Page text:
Some choices by the filmmaker that struck me were, angle of the film, the soundtrack and the manipulation of speed. The angle of the footage was achieved with help from a quadrocopter, equipped with a GoPro, which I though was an effective chose as it highlights the immensity of the ocean and made it possible to capture people being flung by waves. Thus, highlighting the beauty as well a the danger of the sport. I also really enjoyed the soundtrack, which matched well with the imagery and was a great pacer for the film. Lastly, I thought that the use of both slow motion and increasing the speed of the film was well timed, well placed and well executed.

  3. Triangulation in “Running on Fumes in North Dakota”

    January 30, 2014 by

    Every since I saw the localore project Black Gold Boom I have been pretty interested in the stories coming out of North Dakota about people working in the oil fields there. This piece was especially exciting because I find the experiences of women in this environment particularly telling about how “wild” the area is as it navigates the transition from small town to oil boom town.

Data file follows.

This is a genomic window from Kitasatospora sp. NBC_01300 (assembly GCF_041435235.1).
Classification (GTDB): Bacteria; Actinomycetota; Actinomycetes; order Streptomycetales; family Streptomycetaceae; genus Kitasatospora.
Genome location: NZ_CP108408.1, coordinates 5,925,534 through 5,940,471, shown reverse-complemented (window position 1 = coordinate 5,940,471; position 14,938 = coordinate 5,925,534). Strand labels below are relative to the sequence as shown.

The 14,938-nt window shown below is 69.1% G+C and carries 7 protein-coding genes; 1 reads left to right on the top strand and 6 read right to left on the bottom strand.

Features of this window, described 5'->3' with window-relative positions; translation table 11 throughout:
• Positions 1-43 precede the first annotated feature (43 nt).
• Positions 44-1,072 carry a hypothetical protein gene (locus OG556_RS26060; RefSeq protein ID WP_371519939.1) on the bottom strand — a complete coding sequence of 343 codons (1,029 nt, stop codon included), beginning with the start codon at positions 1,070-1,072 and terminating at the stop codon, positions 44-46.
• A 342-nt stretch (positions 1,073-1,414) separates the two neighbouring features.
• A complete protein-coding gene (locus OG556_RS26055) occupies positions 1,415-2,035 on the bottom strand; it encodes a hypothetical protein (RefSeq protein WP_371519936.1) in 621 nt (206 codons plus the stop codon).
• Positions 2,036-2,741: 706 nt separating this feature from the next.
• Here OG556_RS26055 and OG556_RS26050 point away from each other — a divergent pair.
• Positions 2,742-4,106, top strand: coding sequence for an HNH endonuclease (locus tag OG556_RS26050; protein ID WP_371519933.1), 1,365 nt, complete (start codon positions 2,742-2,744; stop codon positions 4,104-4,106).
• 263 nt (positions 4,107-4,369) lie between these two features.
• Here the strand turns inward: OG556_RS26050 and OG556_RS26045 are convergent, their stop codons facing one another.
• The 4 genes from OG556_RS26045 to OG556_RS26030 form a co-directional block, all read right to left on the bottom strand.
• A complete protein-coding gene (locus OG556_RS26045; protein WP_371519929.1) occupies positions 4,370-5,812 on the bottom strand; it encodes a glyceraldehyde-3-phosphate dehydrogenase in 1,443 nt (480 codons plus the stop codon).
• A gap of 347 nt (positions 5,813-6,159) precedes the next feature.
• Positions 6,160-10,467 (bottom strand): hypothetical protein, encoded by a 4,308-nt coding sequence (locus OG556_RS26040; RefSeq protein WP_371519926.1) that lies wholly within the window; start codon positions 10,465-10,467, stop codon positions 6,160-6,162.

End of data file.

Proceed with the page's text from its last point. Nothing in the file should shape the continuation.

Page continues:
The visuals and her interview help situate the viewer. She expains that she has nothing, while we see a landscape that is barren. It was supposed the land of promise, but nothing about swirling snow or roads clogged with tractor trailers looks promising. The emptiness means that there is room to build something, but what are we building? Unfortunately for Jonnie, this new frontier is occupied by anxiety and loneliness, which is what a lot of people experience, but because she is a woman she experiences it in a different way. In a land full of men, there are no girlfriends and the men only want sex. Her little dog is her only companion.

    What I appreciated a lot about this piece was the way it confirmed the reporting. Though Jonnie is our only character, we still get a triangulation of sorts through the tv reports and radio announcers confirming/backing up/supporting our character’s experiences. Her anxieties are confirmed because other women have gone missing as noted through the new reports.